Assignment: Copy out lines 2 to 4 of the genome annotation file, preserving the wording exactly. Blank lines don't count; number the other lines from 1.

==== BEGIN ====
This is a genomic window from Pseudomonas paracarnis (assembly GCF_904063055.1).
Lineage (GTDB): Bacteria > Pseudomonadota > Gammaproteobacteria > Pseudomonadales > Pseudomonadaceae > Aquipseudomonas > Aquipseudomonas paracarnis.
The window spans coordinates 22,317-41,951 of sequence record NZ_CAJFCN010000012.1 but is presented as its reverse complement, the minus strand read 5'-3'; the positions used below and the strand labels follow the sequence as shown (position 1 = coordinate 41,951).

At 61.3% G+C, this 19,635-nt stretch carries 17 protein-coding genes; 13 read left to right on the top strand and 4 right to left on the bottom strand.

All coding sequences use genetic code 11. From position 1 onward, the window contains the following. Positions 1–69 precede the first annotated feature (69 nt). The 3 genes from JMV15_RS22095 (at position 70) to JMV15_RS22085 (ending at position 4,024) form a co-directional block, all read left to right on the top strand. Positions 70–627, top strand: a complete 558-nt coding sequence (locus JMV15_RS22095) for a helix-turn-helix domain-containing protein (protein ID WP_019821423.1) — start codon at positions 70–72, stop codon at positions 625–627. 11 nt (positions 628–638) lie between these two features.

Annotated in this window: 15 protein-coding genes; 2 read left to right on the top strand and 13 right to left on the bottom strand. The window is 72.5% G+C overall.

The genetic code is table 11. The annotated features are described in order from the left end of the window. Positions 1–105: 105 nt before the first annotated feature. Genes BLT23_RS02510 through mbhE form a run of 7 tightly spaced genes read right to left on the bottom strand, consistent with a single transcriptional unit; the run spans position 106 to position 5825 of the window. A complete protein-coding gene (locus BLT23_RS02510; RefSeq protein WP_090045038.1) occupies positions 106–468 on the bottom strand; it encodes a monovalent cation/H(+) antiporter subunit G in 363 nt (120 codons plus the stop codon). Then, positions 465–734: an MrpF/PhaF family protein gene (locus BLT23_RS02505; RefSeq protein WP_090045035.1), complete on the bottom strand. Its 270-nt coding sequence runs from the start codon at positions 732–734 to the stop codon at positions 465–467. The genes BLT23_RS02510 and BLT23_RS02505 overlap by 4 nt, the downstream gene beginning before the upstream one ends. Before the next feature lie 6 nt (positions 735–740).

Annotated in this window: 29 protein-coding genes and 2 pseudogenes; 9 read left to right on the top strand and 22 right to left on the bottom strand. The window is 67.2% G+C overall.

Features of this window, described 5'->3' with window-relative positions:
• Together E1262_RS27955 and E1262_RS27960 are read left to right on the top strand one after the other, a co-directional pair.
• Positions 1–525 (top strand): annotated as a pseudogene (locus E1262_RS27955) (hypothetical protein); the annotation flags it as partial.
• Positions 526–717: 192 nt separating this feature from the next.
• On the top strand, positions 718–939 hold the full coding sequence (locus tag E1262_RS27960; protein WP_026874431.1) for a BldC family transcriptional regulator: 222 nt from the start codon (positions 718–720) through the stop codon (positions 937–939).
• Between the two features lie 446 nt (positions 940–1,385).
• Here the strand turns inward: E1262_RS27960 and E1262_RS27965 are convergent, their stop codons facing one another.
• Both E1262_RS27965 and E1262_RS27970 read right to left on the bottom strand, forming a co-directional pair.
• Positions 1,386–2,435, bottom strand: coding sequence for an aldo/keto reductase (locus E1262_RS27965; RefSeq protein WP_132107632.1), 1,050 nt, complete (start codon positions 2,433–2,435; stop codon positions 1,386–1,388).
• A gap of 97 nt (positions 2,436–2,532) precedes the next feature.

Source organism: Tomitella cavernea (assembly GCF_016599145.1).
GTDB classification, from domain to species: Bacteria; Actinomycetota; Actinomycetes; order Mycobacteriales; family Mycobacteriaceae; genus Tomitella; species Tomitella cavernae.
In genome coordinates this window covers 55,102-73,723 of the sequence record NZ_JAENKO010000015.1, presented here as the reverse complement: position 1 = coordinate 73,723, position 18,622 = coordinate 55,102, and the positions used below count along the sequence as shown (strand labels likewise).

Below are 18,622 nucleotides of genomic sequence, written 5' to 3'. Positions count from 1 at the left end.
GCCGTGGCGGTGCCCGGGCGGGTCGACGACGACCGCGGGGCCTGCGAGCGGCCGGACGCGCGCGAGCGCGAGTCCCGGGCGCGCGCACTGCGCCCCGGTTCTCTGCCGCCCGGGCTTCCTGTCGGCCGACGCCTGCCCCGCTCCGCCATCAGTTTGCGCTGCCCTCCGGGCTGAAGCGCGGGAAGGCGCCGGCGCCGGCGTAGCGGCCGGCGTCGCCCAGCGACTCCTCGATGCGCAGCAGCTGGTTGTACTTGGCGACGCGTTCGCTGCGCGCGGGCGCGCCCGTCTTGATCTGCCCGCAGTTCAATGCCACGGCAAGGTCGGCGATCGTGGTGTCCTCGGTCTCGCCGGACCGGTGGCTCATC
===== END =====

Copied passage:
Lineage (GTDB): Bacteria > Pseudomonadota > Gammaproteobacteria > Pseudomonadales > Pseudomonadaceae > Aquipseudomonas > Aquipseudomonas paracarnis.
The window spans coordinates 22,317-41,951 of sequence record NZ_CAJFCN010000012.1 but is presented as its reverse complement, the minus strand read 5'-3'; the positions used below and the strand labels follow the sequence as shown (position 1 = coordinate 41,951).

At 61.3% G+C, this 19,635-nt stretch carries 17 protein-coding genes; 13 read left to right on the top strand and 4 right to left on the bottom strand.